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Hima Considers Diverting Shs930.5bn Investment To Kenya

Uganda could lose up to US$ 250 million (over Shillings 930.5Billion ) investment by Hima Cement Ltd to Kenya, the Chief Executive Officer, Nicolas George has revealed.  

Hima Cement Ltd. is a subsidiary of Bamburi Cement Ltd, a member of LafargeHolcim Group, a Swiss multinational company that manufactures building materials.

According to George, LafargeHolcim has a plan to invest US$ 250 million in any of the East African countries and Zambia and Malawi.  

He explains that Uganda was on top of the list as an investment destination but the tedious land acquisition process has crippled the plan. 

George told the Justice Catherine Bamugemereire Land Commission on Thursday that the company has been trying to acquire land in Uganda for the past one year to set up a new cement factory in vain.

He explained that as a result, LafargeHolcim is considering diverting the investment to Kenya. 

To be able to open up another cement factory, Hima would have to go through the process of acquiring a prospecting license, which allows them to explore for minerals.

Then, they would need an exploration license to quantify the minerals available and ascertain the machinery required for excavation.  

The company would then process a mining lease that would permit the company to acquire land inform of surface rights for production.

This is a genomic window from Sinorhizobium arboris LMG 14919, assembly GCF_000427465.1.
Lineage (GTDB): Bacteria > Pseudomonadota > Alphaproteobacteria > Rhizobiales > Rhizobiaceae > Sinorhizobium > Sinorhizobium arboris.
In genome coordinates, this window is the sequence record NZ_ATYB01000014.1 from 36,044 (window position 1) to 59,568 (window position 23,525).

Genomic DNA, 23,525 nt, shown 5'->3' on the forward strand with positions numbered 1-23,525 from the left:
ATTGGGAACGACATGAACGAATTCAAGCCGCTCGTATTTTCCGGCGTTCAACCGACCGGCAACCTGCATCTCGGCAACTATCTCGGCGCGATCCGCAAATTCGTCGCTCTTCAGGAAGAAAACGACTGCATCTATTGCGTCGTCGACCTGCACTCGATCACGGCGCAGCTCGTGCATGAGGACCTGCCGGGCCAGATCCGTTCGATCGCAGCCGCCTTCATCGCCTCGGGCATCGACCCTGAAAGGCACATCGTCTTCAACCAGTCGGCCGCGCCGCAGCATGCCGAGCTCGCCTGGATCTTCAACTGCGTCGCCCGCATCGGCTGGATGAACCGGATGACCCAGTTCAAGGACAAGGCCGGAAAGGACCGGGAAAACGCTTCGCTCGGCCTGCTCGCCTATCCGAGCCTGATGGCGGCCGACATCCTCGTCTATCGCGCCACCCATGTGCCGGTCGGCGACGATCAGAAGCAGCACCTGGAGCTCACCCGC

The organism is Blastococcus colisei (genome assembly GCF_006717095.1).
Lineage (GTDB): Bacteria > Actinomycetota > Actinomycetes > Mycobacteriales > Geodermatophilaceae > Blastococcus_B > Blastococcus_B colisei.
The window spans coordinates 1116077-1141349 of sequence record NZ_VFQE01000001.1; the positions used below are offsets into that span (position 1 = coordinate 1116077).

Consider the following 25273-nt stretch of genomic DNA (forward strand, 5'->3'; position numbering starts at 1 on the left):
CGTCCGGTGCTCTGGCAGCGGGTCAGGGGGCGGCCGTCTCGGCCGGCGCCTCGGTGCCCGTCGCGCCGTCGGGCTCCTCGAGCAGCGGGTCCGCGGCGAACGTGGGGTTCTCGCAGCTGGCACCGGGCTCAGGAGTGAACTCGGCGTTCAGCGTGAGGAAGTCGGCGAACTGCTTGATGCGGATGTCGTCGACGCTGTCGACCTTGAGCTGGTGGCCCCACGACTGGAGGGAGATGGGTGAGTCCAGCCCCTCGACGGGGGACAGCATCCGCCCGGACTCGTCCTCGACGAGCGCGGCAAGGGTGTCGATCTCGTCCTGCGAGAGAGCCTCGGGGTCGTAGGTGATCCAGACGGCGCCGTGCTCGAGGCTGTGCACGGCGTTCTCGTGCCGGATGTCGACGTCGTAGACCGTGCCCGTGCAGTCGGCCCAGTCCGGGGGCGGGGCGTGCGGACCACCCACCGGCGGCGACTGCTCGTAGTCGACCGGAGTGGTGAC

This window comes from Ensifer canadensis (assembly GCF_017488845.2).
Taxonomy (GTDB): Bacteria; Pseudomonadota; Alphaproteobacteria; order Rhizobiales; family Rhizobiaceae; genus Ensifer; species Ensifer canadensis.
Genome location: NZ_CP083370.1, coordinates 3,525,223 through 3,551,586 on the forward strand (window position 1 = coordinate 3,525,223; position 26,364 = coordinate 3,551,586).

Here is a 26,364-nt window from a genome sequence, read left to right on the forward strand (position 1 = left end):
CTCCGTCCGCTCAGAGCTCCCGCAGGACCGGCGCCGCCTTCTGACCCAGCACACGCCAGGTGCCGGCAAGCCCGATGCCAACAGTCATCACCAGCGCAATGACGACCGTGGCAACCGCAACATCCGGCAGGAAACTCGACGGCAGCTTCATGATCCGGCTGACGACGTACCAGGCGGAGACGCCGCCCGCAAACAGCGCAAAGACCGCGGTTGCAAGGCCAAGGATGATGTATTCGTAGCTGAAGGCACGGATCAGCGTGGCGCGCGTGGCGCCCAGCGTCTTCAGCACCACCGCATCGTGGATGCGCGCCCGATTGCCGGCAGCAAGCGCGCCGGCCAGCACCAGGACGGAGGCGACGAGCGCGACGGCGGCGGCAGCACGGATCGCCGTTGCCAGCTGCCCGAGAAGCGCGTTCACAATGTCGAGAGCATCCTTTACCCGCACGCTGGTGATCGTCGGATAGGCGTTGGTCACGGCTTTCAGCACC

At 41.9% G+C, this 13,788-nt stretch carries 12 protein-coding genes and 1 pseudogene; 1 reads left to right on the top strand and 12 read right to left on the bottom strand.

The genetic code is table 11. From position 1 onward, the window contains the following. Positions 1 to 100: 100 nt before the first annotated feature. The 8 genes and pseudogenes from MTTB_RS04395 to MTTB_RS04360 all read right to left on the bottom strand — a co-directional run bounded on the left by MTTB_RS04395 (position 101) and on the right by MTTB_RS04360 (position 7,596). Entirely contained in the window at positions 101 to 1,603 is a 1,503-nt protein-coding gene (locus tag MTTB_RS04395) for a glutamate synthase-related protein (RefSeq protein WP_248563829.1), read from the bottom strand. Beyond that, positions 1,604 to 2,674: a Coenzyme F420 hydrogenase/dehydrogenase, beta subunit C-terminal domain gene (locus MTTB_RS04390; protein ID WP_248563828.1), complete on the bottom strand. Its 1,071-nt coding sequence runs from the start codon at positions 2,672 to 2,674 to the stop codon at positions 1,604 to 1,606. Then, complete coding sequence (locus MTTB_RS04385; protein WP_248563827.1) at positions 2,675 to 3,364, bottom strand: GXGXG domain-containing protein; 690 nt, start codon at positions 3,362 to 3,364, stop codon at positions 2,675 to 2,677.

George says the company has failed to acquire licenses to prospect and explore. He says there are multiple speculators who own licenses and want to transfer them to Hima Cement Ltd at about US$ 2 million.

He says that procrastination by officials in the Directorate of Geological Survey and Mines has made it impossible to meet with them and hence left them to work with agents who own licenses.     

He disclosed that Hima could go out of business with its Hima plant in just eight years. George says that the limestone deposits in Hima are likely to be extinct within eight years. 

Hima had decided to look for more reserves but has failed due to failure to secure a license. The company had decided to open up another factory in Moroto District.

However, he says the challenges in land acquisition are still the same and hence, prompting them to transfer the funds to Kenya. 

Earlier this week, the former Commissioner of Geological Survey and Mines Edward Kato also alluded to the challenge of multiple speculators who own licenses.    


It costs about Shillings 1.85 million to acquire a license, One Million Shillings as application or preparation fees, 500,000 Shillings is for Registration, Shillings 50.000 Mineral rent and Shillings 300,000 for Gazetting grant of Exploration License.     

The speculators acquire licenses and transfer to other companies that have the capacity to use the licenses to explore minerals. 

The transfer is done at a cost set by the speculators, which Kato said had become a common business.  He suggested the introduction of levy a high tax on transfers to eliminate speculators.


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